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Tax Season: Protect Your Information

While we frequently encounter alarming tales of tax-related fraud and scams leading to financial losses, the upcoming tax season need not follow the same pattern. Instead, let’s shift our attention to effective defensive strategies aimed at combating, preventing and deterring tax fraud and cybercriminals. A report published by the Internal Revenue Service reported that in fiscal year 2023 (FY23), IRS Criminal Investigation (CI) embarked on over 2,676 criminal investigations, unearthing a staggering $37.1 billion linked to tax and financial crimes. The conviction rate for cases accepted for prosecution stood at an impressive 88.4%1.

CI is the sole federal law enforcement agency that dedicates 100% of its efforts to financial investigations. Their data analytics abilities enabled them to tackle complex financial crimes:

  • Bank Secrecy Act (BSA) data was queried in 89.6% of investigations.
  • 14% of CI’s investigations were initiated based on BSA information.
  • Over 1,300 questionable refund and return preparer investigations were supported using data analytics.
  • 231 of these investigations involved identity theft.
  • CI seized a whopping 1.7 petabytes of digital data from 3,300 computer devices during the fiscal year.

Additionally, during the 2023 tax season, the IRS flagged over 1 million tax returns for potential identity theft. This persistent fraud remains a significant challenge for taxpayers.

The IRS continues to issue warnings about new tax-related scams, urging vigilance against phishing attempts and emphasizing the importance of safeguarding sensitive personal information.

By following these tips, accountants can play a vital role in protecting their clients from tax season fraud:

  • Educate yourself and your clients on the latest tax scams. Stay informed about the most common tactics used by fraudsters so you can recognize red flags and warn your clients.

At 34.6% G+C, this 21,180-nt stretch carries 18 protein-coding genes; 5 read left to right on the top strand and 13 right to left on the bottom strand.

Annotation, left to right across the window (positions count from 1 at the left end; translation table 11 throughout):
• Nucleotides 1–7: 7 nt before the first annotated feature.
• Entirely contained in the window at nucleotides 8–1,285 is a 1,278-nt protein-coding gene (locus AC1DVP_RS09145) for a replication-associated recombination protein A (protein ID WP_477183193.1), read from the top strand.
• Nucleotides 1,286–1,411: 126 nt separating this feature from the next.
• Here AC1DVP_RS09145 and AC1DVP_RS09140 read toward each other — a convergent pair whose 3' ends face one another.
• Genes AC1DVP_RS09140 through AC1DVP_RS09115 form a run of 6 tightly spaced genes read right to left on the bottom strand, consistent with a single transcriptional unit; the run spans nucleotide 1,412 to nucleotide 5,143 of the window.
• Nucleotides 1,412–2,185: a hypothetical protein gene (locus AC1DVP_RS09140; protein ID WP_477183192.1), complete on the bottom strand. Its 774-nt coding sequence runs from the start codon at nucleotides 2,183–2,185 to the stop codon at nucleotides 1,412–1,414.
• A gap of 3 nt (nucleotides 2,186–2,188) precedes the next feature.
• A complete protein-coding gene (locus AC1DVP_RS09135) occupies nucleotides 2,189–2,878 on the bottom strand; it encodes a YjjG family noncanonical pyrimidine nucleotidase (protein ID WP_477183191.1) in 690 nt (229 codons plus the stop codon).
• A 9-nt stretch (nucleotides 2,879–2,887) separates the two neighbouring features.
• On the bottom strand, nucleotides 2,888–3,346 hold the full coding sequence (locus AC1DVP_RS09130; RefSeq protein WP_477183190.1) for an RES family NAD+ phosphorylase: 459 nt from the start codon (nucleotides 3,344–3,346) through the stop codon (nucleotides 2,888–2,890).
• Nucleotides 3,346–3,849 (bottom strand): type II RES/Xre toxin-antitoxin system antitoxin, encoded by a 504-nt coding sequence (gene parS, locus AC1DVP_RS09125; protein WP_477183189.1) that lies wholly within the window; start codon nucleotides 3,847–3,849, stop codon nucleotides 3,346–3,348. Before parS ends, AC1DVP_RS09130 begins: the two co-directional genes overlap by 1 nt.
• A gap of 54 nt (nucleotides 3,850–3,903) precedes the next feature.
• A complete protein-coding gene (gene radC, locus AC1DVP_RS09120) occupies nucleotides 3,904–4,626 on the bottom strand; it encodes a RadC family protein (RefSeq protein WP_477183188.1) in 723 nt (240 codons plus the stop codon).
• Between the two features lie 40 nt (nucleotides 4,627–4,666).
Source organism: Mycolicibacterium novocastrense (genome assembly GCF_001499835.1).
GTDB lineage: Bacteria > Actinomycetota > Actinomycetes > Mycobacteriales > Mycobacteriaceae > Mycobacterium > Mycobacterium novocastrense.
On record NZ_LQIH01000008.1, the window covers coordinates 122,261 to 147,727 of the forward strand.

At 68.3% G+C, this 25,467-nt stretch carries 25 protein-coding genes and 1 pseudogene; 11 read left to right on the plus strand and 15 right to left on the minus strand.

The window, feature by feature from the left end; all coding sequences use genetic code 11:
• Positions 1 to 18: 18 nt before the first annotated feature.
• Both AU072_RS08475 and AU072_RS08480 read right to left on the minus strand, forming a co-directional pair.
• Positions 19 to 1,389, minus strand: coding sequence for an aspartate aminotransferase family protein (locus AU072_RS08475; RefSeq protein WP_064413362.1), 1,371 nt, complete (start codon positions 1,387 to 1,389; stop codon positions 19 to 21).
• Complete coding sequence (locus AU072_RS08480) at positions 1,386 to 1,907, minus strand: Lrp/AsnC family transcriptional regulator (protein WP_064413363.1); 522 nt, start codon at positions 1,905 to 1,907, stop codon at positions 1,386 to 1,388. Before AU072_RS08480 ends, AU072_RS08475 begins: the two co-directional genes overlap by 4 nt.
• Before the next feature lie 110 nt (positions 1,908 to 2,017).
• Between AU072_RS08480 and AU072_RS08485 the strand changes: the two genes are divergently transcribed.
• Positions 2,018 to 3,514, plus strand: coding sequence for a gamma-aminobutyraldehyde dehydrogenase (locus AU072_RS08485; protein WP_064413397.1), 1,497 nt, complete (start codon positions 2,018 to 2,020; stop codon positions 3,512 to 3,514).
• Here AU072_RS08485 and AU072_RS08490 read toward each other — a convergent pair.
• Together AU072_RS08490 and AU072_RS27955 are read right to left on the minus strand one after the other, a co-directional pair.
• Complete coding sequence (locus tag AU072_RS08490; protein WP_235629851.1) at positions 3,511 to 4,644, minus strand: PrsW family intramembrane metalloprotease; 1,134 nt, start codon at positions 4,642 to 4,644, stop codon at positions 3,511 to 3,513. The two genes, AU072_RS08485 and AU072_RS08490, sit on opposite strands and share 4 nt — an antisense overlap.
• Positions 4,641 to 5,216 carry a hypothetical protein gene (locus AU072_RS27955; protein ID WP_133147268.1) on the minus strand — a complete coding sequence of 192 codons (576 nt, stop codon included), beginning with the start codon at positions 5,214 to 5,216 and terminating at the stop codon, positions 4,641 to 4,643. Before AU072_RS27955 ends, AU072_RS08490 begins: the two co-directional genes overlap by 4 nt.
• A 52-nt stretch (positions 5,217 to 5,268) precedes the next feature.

• Be wary of unexpected emails, phone calls, or letters from the IRS. The IRS typically initiates contact via mail, not phone or email. Advise your clients to verify the legitimacy of any communication by calling the IRS directly using a known phone number.
  • Verify all client information and documentation before filing. Scrutinize any inconsistencies or irregularities. Be cautious of inflated deductions or unrealistic income figures.
  • Use secure software and encryption for client data. Implement strong cybersecurity measures to protect your clients' sensitive information.
  • Implement strong password policies and multi-factor authentication. Enforce the use of complex passwords and require multiple steps for login verification.
  • Monitor client accounts for suspicious activity. Be alert for unauthorized access or changes to tax forms.
  • Report any suspected fraud to the IRS immediately. If you suspect a client may be a victim of tax fraud, report it to the IRS as soon as possible.For more information on how to take action and protect information from cybercriminals this tax season and beyond, please visit our Cybersecurity Center.

References: Publication 3583 (Rev. 1-2024) (